Information for Writing Workshop #3: Friday, May 12, 10-4 in Portland

Chapter Presenters:

- Stephen Dueppen

- Melissa Graboyes

- Kenny Maes and Yihenew Tesfaye

Information for Writing Workshop #2: Friday, February 10, 2017

WHEN & WHERE: Our second writing workshop will be Friday, February 10, 2017, 9.30 am-3.30 pm in Salem at the Willamette Heritage Center (1313 Mill St SE, Suite 200, Salem)—which is also right across the street from the Amtrak station. Thanks to Bob for hosting us!

WHAT TO DO BEFORE ARRIVAL: For those who are presenting draft chapters, please pre-circulate your draft chapter into this shared dropbox folder. You can title your chapter with your name and put it in the folder, which will make it available to everyone. For those who are not presenting, please read the draft chapters and be ready to comment during our meeting.

WHAT WE WILL DO TOGETHER: During the few hours we spend together, we will be focusing on providing feedback to the authors of the draft chapters. To this end, we will spend an hour on each person’s chapter: a few minutes for the author to explain their idea and expand upon the chapter, followed by a thorough discussion.

WHAT WILL WE EAT: We'll provide coffee, snacks, and something delicious to eat for lunch. (Or, at the very least, sustaining!)

Agenda for Friday, February 10

9.15-9.30    Arrivals and Socializing (coffee and snacks available)

9.30-10  Project Updates from Daphne and Melissa; Check-in with All Participants

10-11Discussion of Daphne Gallagher's chapter

11-11.45 Discussion of Yvonne Braun abstract

11.45-1 Catered Lunch

1-2 Discussion of Jenn Tappan's chapter

2-2.15 Coffee/Tea Break

2.15-3.15        Discussion of Joyce Millen's chapter

Information for Writing Workshop #1: Friday, September 16, 2016

WHEN & WHERE: Our first writing workshop will be Friday, September 16, 10.30-3.30, at the UO, in room 348 Prince Lucien Campbell Hall (corner of Kincaid Street and 14th Street). There is metered parking on Kincaid, 14th and 15th.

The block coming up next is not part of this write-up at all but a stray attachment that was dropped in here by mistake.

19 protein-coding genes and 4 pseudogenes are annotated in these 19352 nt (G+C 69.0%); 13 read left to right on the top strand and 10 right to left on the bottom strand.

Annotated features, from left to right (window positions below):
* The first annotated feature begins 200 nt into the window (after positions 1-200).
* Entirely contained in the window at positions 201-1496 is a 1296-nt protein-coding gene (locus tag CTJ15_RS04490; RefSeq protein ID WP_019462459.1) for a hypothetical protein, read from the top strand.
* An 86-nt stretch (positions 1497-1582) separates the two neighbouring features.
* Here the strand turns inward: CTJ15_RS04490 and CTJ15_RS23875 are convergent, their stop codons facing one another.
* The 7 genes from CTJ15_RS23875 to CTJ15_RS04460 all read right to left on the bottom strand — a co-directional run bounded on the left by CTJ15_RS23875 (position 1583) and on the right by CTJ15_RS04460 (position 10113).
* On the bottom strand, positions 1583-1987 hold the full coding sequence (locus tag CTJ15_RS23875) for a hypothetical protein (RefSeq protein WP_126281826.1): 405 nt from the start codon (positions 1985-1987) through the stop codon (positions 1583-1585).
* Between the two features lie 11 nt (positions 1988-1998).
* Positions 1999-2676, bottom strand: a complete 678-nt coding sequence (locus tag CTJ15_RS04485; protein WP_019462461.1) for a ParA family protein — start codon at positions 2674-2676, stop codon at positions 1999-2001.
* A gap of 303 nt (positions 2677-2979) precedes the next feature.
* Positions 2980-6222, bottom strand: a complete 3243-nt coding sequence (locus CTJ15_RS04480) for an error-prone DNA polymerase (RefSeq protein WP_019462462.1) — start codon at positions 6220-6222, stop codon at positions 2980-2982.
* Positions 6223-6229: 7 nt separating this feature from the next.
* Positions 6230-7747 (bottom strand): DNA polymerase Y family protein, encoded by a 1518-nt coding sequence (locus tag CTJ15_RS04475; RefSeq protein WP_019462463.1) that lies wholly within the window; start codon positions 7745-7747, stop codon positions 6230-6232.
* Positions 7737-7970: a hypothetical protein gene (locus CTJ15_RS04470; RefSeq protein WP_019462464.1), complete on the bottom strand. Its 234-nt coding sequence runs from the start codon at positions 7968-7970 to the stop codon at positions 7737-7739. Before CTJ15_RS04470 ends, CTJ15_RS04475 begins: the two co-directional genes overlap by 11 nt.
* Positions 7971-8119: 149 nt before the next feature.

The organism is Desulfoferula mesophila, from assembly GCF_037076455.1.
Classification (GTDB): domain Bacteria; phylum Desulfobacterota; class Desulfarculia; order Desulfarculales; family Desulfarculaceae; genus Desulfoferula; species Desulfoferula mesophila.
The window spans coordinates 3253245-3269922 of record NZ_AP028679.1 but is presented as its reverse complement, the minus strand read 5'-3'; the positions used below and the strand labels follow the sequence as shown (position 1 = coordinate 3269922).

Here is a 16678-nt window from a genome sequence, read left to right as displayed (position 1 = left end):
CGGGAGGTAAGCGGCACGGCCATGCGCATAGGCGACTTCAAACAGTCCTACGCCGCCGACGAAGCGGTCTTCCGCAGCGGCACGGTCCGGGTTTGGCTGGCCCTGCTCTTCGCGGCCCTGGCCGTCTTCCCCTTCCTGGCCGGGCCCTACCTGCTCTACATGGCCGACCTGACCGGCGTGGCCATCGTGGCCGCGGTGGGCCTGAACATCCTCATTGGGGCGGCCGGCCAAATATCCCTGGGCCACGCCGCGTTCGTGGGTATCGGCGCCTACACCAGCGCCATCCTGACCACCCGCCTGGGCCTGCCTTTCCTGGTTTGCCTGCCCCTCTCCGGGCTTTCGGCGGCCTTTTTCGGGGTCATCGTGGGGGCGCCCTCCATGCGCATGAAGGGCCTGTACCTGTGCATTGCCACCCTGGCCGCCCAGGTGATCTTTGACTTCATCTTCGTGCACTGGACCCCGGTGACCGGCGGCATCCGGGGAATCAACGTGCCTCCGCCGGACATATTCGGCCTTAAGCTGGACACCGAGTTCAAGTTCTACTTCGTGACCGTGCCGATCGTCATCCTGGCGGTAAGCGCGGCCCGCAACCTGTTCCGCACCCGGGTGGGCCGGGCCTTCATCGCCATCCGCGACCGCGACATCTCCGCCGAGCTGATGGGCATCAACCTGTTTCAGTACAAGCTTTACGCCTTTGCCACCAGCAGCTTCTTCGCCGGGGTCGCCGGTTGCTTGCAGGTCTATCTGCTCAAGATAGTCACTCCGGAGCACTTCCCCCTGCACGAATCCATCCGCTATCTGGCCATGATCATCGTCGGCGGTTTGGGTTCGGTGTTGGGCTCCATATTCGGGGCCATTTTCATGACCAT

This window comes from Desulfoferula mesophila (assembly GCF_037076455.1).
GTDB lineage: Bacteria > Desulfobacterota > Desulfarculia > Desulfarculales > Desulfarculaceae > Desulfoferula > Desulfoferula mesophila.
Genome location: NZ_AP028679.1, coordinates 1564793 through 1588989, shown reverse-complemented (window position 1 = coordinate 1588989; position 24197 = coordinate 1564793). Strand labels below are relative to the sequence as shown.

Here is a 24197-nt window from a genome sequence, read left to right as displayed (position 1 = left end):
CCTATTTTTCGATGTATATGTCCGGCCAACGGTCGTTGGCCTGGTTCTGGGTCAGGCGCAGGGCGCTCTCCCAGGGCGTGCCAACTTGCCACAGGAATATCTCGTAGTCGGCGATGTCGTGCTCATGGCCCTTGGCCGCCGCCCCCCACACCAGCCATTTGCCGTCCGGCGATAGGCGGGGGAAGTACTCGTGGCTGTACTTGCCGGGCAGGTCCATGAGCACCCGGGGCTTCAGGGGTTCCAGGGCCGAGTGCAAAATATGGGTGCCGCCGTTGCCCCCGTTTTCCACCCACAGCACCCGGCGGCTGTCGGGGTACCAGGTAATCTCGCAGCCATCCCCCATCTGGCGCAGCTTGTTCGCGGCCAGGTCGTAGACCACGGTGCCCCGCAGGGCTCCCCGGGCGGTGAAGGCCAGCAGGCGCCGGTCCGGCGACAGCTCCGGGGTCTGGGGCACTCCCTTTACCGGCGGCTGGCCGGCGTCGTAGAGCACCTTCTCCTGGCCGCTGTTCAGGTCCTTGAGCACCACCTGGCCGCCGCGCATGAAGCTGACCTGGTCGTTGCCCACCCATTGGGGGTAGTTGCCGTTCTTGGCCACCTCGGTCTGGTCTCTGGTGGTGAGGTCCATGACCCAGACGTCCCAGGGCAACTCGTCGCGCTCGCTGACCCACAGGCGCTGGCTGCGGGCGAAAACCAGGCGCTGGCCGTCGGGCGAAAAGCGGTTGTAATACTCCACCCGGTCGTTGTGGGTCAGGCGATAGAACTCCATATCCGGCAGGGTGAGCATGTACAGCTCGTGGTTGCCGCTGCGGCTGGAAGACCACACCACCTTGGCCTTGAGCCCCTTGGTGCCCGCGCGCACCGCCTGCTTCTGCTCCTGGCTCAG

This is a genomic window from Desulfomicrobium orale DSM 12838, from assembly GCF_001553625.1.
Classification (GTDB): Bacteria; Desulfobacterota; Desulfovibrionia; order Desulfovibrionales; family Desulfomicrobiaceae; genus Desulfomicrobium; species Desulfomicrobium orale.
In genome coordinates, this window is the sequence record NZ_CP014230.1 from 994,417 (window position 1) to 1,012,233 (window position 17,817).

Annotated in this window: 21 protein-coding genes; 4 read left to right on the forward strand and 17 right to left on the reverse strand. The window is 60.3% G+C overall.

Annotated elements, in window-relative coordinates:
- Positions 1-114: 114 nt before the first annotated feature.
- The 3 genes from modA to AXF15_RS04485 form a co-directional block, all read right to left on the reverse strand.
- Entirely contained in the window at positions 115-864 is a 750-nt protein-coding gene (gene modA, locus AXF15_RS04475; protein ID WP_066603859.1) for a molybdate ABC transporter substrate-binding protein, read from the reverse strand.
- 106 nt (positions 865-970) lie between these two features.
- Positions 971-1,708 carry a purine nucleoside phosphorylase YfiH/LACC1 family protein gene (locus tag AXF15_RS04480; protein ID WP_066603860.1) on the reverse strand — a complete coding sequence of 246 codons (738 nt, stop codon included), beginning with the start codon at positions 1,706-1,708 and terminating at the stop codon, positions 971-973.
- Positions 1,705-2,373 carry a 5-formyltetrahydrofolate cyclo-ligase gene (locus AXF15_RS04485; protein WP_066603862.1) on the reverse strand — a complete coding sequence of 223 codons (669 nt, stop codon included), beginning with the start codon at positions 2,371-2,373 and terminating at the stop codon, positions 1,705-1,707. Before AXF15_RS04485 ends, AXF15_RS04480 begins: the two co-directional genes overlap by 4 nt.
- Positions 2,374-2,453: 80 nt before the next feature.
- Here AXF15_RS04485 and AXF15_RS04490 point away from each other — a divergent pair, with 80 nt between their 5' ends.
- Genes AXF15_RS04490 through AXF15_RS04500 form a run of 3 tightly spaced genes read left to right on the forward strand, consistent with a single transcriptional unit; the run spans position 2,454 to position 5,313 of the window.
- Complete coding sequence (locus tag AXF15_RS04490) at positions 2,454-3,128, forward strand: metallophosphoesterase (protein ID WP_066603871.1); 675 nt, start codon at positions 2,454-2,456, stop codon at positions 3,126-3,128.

WHAT TO DO BEFORE ARRIVAL: Please pre-circulate a 2 page abstract of your chapter idea by Monday, September 12. This does not need to be a polished abstract, and you may identify questions you are still wrestling with or would like group feedback on. Please share your abstract in one of two ways: either email me or Daphne and we will circulate to the group. OR, preferably, drop your abstract into this shared dropbox folder that I have set up for our group. You can title your abstract with your name and put it in the folder, which will make it available to everyone.

WHAT WE WILL DO TOGETHER: During the few hours we spend together, we will be focusing on getting to know one another and learning about the proposed chapters. To this end, we will spend 15 minutes on each person’s abstract: 5 minutes for the author to explain their idea and expand upon the abstract, followed by 10 minutes of discussion. Be forewarned: we will be keeping time strictly! 

WHAT WILL WE EAT: We'll provide coffee, snacks, and something delicious to eat for lunch. (Or, at the very least, sustaining!)

Agenda for Friday, Sept 16

10-10.30         Arrivals and Socializing (coffee and snacks available)

10.30-11         Start the Workshop; Individual Introductions

11-12          Discussion of first set of 3-4 abstracts

12-1.30.         Catered Lunch

1.30-2.30     Discussion of second set of 3-4 abstracts

2.30-3.00     Coffee/Tea Break

3.00-3.30        Discussion of third set of 1-2 abstracts